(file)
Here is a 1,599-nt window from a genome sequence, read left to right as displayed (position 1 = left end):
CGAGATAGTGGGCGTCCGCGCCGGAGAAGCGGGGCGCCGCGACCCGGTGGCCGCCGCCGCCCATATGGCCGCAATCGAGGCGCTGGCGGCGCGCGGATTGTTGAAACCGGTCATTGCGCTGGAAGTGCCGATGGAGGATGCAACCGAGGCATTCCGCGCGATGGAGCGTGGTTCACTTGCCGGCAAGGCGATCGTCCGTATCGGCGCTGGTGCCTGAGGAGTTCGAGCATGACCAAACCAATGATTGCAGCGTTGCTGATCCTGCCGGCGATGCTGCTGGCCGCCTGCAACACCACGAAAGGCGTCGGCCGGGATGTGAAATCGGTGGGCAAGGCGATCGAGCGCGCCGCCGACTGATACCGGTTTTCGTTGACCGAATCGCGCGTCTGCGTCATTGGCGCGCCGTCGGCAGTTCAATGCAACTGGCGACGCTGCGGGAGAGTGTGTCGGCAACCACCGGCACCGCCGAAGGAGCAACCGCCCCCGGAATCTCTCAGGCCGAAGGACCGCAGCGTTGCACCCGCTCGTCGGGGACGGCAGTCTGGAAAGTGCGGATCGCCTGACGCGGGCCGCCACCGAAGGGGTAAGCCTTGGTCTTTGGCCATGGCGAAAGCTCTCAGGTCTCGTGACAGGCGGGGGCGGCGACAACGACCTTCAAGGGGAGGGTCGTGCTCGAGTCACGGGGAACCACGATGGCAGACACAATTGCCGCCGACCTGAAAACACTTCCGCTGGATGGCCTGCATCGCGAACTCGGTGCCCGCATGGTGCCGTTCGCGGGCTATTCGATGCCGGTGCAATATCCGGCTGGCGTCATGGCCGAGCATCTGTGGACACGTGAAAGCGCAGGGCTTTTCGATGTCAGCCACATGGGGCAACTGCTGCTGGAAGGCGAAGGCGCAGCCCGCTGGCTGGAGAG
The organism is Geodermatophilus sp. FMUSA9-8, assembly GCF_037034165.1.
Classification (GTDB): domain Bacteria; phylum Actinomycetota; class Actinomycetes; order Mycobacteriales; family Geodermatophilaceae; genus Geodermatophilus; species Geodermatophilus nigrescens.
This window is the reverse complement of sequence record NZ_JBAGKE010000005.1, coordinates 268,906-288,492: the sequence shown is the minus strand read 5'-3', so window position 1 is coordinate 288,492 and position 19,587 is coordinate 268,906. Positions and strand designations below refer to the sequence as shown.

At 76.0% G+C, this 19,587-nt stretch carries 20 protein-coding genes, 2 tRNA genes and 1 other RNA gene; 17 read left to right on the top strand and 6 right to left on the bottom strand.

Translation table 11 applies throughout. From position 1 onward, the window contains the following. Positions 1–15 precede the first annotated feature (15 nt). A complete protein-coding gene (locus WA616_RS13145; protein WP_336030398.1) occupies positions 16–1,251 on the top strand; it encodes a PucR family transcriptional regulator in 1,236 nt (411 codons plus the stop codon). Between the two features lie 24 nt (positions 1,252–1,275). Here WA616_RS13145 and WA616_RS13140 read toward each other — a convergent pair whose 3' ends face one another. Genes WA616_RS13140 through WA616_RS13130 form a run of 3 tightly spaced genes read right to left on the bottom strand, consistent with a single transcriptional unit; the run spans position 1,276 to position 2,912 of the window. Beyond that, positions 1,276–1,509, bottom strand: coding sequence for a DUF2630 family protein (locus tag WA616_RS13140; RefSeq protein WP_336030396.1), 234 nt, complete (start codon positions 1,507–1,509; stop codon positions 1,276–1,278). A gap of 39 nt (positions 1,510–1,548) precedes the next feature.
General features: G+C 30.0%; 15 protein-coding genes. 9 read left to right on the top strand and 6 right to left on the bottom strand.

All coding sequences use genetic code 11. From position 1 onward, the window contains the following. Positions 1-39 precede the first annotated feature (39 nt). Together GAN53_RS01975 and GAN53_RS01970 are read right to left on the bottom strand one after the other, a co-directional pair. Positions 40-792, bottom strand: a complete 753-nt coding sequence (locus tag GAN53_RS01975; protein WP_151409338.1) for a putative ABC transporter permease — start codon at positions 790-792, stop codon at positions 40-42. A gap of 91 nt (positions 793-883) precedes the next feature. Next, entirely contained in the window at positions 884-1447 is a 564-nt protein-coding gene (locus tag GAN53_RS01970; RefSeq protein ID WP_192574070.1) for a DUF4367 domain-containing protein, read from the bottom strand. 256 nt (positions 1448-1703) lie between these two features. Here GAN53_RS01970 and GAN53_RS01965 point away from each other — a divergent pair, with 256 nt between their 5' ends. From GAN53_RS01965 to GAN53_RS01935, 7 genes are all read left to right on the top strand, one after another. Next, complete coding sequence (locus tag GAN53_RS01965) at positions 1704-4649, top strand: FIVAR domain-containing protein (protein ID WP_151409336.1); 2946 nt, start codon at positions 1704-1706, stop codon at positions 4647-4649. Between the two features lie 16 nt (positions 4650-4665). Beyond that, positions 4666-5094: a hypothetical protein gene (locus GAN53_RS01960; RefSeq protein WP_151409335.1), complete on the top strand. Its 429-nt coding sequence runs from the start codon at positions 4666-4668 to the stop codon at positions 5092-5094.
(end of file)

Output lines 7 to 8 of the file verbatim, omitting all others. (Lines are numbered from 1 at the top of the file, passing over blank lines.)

Translation table 11 applies throughout. From position 1 onward, the window contains the following. Positions 1–15 precede the first annotated feature (15 nt). A complete protein-coding gene (locus WA616_RS13145; protein WP_336030398.1) occupies positions 16–1,251 on the top strand; it encodes a PucR family transcriptional regulator in 1,236 nt (411 codons plus the stop codon). Between the two features lie 24 nt (positions 1,252–1,275). Here WA616_RS13145 and WA616_RS13140 read toward each other — a convergent pair whose 3' ends face one another. Genes WA616_RS13140 through WA616_RS13130 form a run of 3 tightly spaced genes read right to left on the bottom strand, consistent with a single transcriptional unit; the run spans position 1,276 to position 2,912 of the window. Beyond that, positions 1,276–1,509, bottom strand: coding sequence for a DUF2630 family protein (locus tag WA616_RS13140; RefSeq protein WP_336030396.1), 234 nt, complete (start codon positions 1,507–1,509; stop codon positions 1,276–1,278). A gap of 39 nt (positions 1,510–1,548) precedes the next feature.
General features: G+C 30.0%; 15 protein-coding genes. 9 read left to right on the top strand and 6 right to left on the bottom strand.